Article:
Rakon gets smaller and weaker (but in a good way)

Weak signals are key to success in GPS market, company says

Auckland engineering firm Rakon may have cornered the market in providing quartz crystals for everything from radios to GPS locator beacons, but its new product is designed to take on the cellphone market in a whole new way.

Rakon is moving up the food chain, says managing director Brent Robinson, by building a full radio/GPS module in a single unit that’s small enough for cellphone manufacturers to easily drop it into their products.

“That’s a 650 million unit market today,” Robinson says.

But that’s just the tip of the iceberg, he says, and there are two other markets that are “equally as big, if not bigger”. He declined to go into detail about them, however.

Rakon began life in 1967 when it was founded by Robinson’s father as a marine radio equipment maker. Today the company is run by two brothers — Darren Robinson is marketing director — and employs around 300 staff at its Auckland office.

Rakon buys quartz crystal in bulk and slices and refines each block into around 100,000 wafers per kilogram. Rakon is the world leader in providing raw crystals, although it is also branching out into the units that house each wafer, whether it’s a chip or an oscillator.

“Each crystal has a certain frequency and that’s directly proportional to the thickness of the wafer itself,” says Robinson. Quartz is very stable and will vary only a fraction — parts per million is the measure — depending on environmental issues like pressure, temperature or electrical current. Each wafer is tested exhaustively at the factory to ensure it oscillates on the correct frequency.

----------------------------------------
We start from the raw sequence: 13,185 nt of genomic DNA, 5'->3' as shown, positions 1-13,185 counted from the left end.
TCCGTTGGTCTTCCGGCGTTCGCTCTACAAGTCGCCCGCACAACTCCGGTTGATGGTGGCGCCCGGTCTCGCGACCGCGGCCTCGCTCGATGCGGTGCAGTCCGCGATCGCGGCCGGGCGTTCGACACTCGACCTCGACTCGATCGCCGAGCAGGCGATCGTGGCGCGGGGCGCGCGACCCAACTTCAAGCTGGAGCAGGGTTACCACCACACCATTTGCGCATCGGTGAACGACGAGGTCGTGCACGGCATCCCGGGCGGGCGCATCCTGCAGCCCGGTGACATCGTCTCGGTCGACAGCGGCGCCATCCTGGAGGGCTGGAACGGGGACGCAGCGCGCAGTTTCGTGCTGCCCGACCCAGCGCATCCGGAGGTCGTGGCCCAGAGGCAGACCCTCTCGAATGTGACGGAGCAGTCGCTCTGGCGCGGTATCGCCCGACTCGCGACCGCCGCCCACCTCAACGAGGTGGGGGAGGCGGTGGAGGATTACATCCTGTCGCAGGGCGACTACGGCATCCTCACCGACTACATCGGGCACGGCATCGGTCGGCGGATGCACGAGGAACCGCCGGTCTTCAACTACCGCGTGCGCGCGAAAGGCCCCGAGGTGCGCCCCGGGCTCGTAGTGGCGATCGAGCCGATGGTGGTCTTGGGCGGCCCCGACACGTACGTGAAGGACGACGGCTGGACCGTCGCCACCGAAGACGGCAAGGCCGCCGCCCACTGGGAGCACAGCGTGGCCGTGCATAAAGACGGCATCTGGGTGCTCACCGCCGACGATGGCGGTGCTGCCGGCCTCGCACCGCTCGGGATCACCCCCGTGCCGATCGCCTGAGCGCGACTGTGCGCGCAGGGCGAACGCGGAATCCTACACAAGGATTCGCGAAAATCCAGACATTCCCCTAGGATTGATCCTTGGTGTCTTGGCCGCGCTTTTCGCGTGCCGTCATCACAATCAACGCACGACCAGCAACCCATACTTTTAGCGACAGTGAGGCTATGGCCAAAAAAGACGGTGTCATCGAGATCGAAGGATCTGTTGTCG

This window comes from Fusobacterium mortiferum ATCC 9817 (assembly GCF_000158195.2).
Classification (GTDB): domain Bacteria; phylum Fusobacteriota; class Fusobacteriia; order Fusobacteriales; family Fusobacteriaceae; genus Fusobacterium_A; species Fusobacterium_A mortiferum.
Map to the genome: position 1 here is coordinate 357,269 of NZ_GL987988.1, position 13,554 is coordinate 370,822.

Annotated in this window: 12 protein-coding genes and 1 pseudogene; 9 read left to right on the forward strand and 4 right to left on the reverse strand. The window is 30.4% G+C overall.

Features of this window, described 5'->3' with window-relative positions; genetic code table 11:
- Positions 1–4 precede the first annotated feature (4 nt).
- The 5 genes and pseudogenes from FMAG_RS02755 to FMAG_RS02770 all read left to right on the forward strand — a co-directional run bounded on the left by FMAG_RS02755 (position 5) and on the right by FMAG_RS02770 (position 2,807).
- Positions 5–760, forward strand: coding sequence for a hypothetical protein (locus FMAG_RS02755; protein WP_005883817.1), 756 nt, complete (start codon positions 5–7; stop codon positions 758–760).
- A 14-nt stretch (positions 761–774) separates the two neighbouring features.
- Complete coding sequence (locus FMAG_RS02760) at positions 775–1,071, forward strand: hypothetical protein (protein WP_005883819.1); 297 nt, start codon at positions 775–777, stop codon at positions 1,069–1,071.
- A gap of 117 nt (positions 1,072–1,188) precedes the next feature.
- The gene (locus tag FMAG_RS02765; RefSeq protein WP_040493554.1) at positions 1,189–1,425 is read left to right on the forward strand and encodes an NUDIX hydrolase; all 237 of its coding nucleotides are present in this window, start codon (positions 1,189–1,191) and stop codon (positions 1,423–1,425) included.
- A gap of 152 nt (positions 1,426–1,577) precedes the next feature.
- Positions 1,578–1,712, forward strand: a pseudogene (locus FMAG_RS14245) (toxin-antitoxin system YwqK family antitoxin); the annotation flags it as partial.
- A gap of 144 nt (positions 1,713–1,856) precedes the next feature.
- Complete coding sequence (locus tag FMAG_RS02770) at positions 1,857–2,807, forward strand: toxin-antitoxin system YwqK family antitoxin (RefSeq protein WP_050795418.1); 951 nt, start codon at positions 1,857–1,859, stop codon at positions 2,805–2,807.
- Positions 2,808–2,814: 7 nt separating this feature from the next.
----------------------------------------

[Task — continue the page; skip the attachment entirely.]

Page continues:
Robinson says while Rakon has built most of the equipment it uses itself, from the ovens used to bake the crystals to the cutting and testing gear, it hasn’t tried to patent its intellectual property in any way.

“We don’t want to put that out there in the public domain because it’s basically a business process. You can’t reverse engineer a crystal — there’s no way to tell from any one crystal what our process is, so it’s very difficult for our competitors to tell just what we’ve done.”

The company has applied for some patent protection, however, with regard to gravity sensitivity. Darren Robinson says the crystals needed for GPS units are so sensitive that simply turning the device over will create enough pressure to distort the frequency.

“In cellphones we talk about sensitivity in the parts per million. In GPS that’s down to parts per billion.” The specifications get even tighter in the consumer GPS space and working indoors in urban areas requires increased “weak signal performance”, says Robinson. Rakon’s research team is working on delivering a threefold increase in sensitivity, to 0.1 parts per million, in the next generation of chips.

Today the company has the capacity to turn out 3 million units a month, but the Robinsons are investing in new equipment that will boost turnover to 10 million units a month by mid-2006.

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